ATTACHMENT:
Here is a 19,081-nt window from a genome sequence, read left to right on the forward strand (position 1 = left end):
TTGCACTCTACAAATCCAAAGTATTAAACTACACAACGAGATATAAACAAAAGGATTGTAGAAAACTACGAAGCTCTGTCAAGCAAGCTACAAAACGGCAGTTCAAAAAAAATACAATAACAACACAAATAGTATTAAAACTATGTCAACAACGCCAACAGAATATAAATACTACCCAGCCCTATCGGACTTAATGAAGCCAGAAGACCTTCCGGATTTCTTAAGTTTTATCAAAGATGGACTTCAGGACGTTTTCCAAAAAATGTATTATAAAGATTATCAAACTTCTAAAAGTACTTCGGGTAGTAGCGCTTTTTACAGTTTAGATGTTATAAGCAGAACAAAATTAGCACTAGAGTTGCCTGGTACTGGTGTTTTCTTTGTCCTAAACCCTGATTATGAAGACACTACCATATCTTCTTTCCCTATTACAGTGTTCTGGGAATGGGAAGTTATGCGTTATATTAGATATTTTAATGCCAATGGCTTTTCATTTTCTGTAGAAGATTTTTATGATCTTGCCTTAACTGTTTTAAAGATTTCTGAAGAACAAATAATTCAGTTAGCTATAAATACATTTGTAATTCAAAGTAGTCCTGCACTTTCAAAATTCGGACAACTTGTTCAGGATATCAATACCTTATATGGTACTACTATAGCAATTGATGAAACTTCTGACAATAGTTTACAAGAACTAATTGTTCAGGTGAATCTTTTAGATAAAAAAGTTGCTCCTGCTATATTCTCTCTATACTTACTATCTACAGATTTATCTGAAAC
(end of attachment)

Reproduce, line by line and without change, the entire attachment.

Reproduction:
Here is a 19,081-nt window from a genome sequence, read left to right on the forward strand (position 1 = left end):
TTGCACTCTACAAATCCAAAGTATTAAACTACACAACGAGATATAAACAAAAGGATTGTAGAAAACTACGAAGCTCTGTCAAGCAAGCTACAAAACGGCAGTTCAAAAAAAATACAATAACAACACAAATAGTATTAAAACTATGTCAACAACGCCAACAGAATATAAATACTACCCAGCCCTATCGGACTTAATGAAGCCAGAAGACCTTCCGGATTTCTTAAGTTTTATCAAAGATGGACTTCAGGACGTTTTCCAAAAAATGTATTATAAAGATTATCAAACTTCTAAAAGTACTTCGGGTAGTAGCGCTTTTTACAGTTTAGATGTTATAAGCAGAACAAAATTAGCACTAGAGTTGCCTGGTACTGGTGTTTTCTTTGTCCTAAACCCTGATTATGAAGACACTACCATATCTTCTTTCCCTATTACAGTGTTCTGGGAATGGGAAGTTATGCGTTATATTAGATATTTTAATGCCAATGGCTTTTCATTTTCTGTAGAAGATTTTTATGATCTTGCCTTAACTGTTTTAAAGATTTCTGAAGAACAAATAATTCAGTTAGCTATAAATACATTTGTAATTCAAAGTAGTCCTGCACTTTCAAAATTCGGACAACTTGTTCAGGATATCAATACCTTATATGGTACTACTATAGCAATTGATGAAACTTCTGACAATAGTTTACAAGAACTAATTGTTCAGGTGAATCTTTTAGATAAAAAAGTTGCTCCTGCTATATTCTCTCTATACTTACTATCTACAGATTTATCTGAAAC